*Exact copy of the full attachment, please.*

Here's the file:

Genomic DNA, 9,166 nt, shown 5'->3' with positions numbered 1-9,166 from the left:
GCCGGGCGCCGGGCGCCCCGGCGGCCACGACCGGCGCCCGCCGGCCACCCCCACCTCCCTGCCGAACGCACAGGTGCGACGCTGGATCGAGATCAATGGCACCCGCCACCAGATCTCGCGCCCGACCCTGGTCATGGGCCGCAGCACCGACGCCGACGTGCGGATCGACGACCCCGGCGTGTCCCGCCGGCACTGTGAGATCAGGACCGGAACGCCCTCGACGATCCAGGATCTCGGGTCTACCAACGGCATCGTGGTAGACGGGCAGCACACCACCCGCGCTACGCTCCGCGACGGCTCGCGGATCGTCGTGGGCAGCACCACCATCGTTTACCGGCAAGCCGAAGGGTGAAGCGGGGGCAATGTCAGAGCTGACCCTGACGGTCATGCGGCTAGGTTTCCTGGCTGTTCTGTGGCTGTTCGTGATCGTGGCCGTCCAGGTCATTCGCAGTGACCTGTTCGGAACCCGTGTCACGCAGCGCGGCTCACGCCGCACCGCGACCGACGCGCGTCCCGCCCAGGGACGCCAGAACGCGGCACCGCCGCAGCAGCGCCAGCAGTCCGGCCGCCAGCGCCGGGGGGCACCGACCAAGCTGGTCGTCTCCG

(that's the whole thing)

Genomic DNA, 9,166 nt, shown 5'->3' with positions numbered 1-9,166 from the left:
GCCGGGCGCCGGGCGCCCCGGCGGCCACGACCGGCGCCCGCCGGCCACCCCCACCTCCCTGCCGAACGCACAGGTGCGACGCTGGATCGAGATCAATGGCACCCGCCACCAGATCTCGCGCCCGACCCTGGTCATGGGCCGCAGCACCGACGCCGACGTGCGGATCGACGACCCCGGCGTGTCCCGCCGGCACTGTGAGATCAGGACCGGAACGCCCTCGACGATCCAGGATCTCGGGTCTACCAACGGCATCGTGGTAGACGGGCAGCACACCACCCGCGCTACGCTCCGCGACGGCTCGCGGATCGTCGTGGGCAGCACCACCATCGTTTACCGGCAAGCCGAAGGGTGAAGCGGGGGCAATGTCAGAGCTGACCCTGACGGTCATGCGGCTAGGTTTCCTGGCTGTTCTGTGGCTGTTCGTGATCGTGGCCGTCCAGGTCATTCGCAGTGACCTGTTCGGAACCCGTGTCACGCAGCGCGGCTCACGCCGCACCGCGACCGACGCGCGTCCCGCCCAGGGACGCCAGAACGCGGCACCGCCGCAGCAGCGCCAGCAGTCCGGCCGCCAGCGCCGGGGGGCACCGACCAAGCTGGTCGTCTCCG